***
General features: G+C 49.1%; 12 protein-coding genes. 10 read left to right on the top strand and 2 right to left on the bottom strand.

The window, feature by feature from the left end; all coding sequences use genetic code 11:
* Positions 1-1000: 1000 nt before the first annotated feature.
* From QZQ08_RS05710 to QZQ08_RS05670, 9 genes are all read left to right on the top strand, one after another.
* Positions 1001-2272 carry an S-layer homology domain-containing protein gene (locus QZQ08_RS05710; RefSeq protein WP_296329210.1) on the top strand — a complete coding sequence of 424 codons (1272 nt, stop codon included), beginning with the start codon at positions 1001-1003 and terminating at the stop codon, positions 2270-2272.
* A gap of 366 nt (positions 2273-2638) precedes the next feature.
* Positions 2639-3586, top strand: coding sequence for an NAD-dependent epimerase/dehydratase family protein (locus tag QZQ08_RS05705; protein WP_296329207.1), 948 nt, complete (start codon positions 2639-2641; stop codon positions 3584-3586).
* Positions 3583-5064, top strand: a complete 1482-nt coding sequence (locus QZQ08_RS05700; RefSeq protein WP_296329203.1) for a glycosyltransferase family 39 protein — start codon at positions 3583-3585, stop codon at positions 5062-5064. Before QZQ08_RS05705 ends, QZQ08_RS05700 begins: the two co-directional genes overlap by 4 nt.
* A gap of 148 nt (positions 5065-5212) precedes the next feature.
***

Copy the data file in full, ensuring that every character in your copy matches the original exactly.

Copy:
General features: G+C 49.1%; 12 protein-coding genes. 10 read left to right on the top strand and 2 right to left on the bottom strand.

The window, feature by feature from the left end; all coding sequences use genetic code 11:
* Positions 1-1000: 1000 nt before the first annotated feature.
* From QZQ08_RS05710 to QZQ08_RS05670, 9 genes are all read left to right on the top strand, one after another.
* Positions 1001-2272 carry an S-layer homology domain-containing protein gene (locus QZQ08_RS05710; RefSeq protein WP_296329210.1) on the top strand — a complete coding sequence of 424 codons (1272 nt, stop codon included), beginning with the start codon at positions 1001-1003 and terminating at the stop codon, positions 2270-2272.
* A gap of 366 nt (positions 2273-2638) precedes the next feature.
* Positions 2639-3586, top strand: coding sequence for an NAD-dependent epimerase/dehydratase family protein (locus tag QZQ08_RS05705; protein WP_296329207.1), 948 nt, complete (start codon positions 2639-2641; stop codon positions 3584-3586).
* Positions 3583-5064, top strand: a complete 1482-nt coding sequence (locus QZQ08_RS05700; RefSeq protein WP_296329203.1) for a glycosyltransferase family 39 protein — start codon at positions 3583-3585, stop codon at positions 5062-5064. Before QZQ08_RS05705 ends, QZQ08_RS05700 begins: the two co-directional genes overlap by 4 nt.
* A gap of 148 nt (positions 5065-5212) precedes the next feature.